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Moral Panic Assignment

“What we can learn from debates of penal populism is first and formost that attitudes about crime and punishment are not rational, and the causes of crime have to be found, not primarily in its sanctioning system of punishment, but in the macro conditions of society rather than in individual micro considerations. ” Societies everywhere have at time been gripped by moral panics and yet, as Cohen (1972) says, they have received insufficient systematic attention. Focusing on moral panics in the guest lecture raises questions in my head.

How much concern in how many individuals constitutes a genuine case of moral panic? Why do some panics occur among certain segments among the public but not others? Moral panics frequently erupt in our modern society, a fact that should cause us to question their sophisticated and tolerant towards nonconformity. It is entirely likely that moral panics serve as a mechanism for simultaneously strengthening and redrawing society’s moral boundaries, the line between morality and immorality, just where one leaves the territory of good and enters that of evil.

When a society’s moral boundaries are sharp, clear, and secure, and the central norms and values are strongly held by nearly everyone, moral panics rarely grip its members, nor do they need to. However, when the moral boundaries are fuzzy and shifting and often seem to be contested, moral panics are far more likely to seize the members of a society (Ben-Yehuda, 1985).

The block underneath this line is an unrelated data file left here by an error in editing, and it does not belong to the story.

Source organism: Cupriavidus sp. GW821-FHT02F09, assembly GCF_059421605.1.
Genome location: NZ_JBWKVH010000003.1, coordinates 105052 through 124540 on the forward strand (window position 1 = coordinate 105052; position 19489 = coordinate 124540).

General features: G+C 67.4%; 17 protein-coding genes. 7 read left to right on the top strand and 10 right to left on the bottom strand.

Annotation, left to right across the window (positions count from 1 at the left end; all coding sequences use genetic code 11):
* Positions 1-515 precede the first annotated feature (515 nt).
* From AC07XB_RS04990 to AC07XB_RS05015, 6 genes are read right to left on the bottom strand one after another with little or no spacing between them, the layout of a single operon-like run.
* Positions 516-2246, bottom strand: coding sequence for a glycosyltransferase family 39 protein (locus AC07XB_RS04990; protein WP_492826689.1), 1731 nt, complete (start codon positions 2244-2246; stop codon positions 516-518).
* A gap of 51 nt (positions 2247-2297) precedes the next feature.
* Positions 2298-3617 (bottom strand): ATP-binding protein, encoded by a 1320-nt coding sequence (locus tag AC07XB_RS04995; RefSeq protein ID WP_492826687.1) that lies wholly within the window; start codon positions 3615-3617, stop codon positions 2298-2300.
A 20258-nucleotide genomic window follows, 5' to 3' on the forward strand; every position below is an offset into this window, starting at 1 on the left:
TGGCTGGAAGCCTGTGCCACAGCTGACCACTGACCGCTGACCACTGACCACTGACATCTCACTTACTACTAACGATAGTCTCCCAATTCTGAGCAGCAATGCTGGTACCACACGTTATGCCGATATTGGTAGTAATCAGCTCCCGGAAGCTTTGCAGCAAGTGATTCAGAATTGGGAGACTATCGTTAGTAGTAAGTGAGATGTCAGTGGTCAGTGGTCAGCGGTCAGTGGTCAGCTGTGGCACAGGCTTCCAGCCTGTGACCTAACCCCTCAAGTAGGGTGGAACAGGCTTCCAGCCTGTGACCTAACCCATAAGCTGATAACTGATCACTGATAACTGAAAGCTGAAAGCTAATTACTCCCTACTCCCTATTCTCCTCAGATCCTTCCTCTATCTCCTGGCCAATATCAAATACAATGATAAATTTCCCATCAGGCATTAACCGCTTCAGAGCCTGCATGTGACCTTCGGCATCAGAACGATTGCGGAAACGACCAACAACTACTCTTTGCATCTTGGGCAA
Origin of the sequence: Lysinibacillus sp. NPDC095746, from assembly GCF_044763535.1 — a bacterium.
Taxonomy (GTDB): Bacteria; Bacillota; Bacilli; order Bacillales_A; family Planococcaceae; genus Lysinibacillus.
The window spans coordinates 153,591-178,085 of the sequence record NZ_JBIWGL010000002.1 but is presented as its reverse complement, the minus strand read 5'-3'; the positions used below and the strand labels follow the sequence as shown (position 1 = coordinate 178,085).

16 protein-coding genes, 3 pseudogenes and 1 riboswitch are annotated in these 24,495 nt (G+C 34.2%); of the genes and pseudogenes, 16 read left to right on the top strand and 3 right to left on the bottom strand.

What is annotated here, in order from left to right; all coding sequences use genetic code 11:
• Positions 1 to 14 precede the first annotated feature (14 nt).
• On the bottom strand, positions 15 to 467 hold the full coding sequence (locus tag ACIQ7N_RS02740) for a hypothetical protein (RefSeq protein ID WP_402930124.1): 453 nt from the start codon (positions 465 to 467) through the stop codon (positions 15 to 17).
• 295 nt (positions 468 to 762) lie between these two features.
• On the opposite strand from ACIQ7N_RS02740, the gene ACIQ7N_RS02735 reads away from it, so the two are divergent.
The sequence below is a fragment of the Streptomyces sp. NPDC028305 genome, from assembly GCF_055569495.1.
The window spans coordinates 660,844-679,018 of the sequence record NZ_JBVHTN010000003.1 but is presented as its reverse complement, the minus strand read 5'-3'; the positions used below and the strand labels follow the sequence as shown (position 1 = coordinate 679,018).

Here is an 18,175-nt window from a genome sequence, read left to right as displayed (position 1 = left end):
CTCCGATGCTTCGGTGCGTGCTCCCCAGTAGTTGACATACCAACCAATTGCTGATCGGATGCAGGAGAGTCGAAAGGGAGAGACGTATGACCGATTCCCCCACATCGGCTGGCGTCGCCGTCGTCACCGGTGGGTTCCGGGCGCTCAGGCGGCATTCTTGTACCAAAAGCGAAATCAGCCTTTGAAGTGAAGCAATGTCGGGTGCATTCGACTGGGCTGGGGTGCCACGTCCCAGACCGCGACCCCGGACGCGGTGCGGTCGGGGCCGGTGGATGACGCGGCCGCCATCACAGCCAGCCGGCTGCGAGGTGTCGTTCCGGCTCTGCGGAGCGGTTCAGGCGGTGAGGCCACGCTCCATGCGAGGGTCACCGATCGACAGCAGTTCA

In the moral panic, the public’s fear may be mistaken or exaggerated, but they are real, they do not have to be “engineered” or “orchestrated” by powerful agencies, institutions, bodies, or classes such as the media, the legislature, or the government. For instance, during times of stress and crisis, the public translates its anxiety into an irrational fear of being victimized by street crime, and this, in turn, leads the public to accept, even demand, punitive approaches to the crime problem (Scheingold, 1991).

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Therefore I think moral panics should include the dimension of public concern. There must be latent potential on the part of the public to react to a given issue to begin with, some raw material out of which a media campaign about a given issue can be built. The public may hold a more sophisticated view of the issue than the press, but if the media is infused with hysteria about a particular issue or condition which does not generate public concern, then we do not have a moral panic on our hand.

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